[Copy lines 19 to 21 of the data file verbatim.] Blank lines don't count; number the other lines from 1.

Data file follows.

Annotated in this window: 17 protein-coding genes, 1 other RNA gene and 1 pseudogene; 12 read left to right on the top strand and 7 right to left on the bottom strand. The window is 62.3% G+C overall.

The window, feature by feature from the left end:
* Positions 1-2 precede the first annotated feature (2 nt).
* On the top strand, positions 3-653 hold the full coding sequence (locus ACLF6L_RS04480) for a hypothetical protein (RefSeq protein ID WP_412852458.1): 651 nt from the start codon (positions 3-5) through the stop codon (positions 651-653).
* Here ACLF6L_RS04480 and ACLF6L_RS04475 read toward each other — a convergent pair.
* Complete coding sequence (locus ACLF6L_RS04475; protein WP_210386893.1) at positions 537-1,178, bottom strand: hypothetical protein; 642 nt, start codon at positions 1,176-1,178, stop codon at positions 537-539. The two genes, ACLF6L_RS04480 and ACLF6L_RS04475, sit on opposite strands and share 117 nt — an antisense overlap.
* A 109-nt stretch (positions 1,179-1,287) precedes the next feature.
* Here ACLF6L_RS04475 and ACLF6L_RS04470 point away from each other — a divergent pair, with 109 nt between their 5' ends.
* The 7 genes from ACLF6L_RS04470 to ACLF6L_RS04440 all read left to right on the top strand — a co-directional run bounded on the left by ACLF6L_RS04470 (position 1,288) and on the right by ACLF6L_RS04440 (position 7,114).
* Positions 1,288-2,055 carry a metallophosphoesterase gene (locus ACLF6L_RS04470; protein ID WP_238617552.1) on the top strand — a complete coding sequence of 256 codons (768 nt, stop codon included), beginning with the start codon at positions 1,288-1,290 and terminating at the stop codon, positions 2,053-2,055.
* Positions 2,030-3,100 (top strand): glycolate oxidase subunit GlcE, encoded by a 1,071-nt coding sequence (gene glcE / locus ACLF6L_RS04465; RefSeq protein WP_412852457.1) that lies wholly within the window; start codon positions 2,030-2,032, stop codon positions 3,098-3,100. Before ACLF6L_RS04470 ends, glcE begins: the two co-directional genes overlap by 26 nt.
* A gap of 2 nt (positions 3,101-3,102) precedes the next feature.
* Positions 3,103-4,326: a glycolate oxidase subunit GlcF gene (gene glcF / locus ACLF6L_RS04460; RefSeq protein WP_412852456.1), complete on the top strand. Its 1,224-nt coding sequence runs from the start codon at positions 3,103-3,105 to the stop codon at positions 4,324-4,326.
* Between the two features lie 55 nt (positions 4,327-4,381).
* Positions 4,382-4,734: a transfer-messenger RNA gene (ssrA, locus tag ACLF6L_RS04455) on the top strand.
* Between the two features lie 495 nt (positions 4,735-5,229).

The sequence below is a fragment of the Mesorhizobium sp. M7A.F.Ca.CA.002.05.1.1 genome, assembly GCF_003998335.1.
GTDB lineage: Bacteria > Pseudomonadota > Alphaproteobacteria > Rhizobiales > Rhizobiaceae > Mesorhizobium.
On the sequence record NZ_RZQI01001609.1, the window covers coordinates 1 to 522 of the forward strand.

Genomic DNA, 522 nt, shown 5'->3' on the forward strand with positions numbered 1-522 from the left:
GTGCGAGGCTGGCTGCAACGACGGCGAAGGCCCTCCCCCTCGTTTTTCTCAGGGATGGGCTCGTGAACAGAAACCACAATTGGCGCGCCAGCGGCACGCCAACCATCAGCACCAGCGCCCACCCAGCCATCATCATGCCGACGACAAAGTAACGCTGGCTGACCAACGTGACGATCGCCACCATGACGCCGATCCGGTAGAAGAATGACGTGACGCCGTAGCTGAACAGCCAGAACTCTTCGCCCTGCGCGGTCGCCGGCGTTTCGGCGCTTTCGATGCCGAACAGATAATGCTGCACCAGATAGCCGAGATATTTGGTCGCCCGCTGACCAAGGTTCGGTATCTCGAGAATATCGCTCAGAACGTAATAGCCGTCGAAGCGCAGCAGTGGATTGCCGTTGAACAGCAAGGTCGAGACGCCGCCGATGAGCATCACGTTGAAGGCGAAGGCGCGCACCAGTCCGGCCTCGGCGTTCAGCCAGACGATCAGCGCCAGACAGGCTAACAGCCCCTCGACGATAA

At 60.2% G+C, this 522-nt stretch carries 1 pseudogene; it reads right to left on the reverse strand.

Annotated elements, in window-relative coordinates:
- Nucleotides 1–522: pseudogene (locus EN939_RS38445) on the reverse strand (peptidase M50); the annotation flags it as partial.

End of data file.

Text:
On the sequence record NZ_RZQI01001609.1, the window covers coordinates 1 to 522 of the forward strand.

Genomic DNA, 522 nt, shown 5'->3' on the forward strand with positions numbered 1-522 from the left:
GTGCGAGGCTGGCTGCAACGACGGCGAAGGCCCTCCCCCTCGTTTTTCTCAGGGATGGGCTCGTGAACAGAAACCACAATTGGCGCGCCAGCGGCACGCCAACCATCAGCACCAGCGCCCACCCAGCCATCATCATGCCGACGACAAAGTAACGCTGGCTGACCAACGTGACGATCGCCACCATGACGCCGATCCGGTAGAAGAATGACGTGACGCCGTAGCTGAACAGCCAGAACTCTTCGCCCTGCGCGGTCGCCGGCGTTTCGGCGCTTTCGATGCCGAACAGATAATGCTGCACCAGATAGCCGAGATATTTGGTCGCCCGCTGACCAAGGTTCGGTATCTCGAGAATATCGCTCAGAACGTAATAGCCGTCGAAGCGCAGCAGTGGATTGCCGTTGAACAGCAAGGTCGAGACGCCGCCGATGAGCATCACGTTGAAGGCGAAGGCGCGCACCAGTCCGGCCTCGGCGTTCAGCCAGACGATCAGCGCCAGACAGGCTAACAGCCCCTCGACGATAA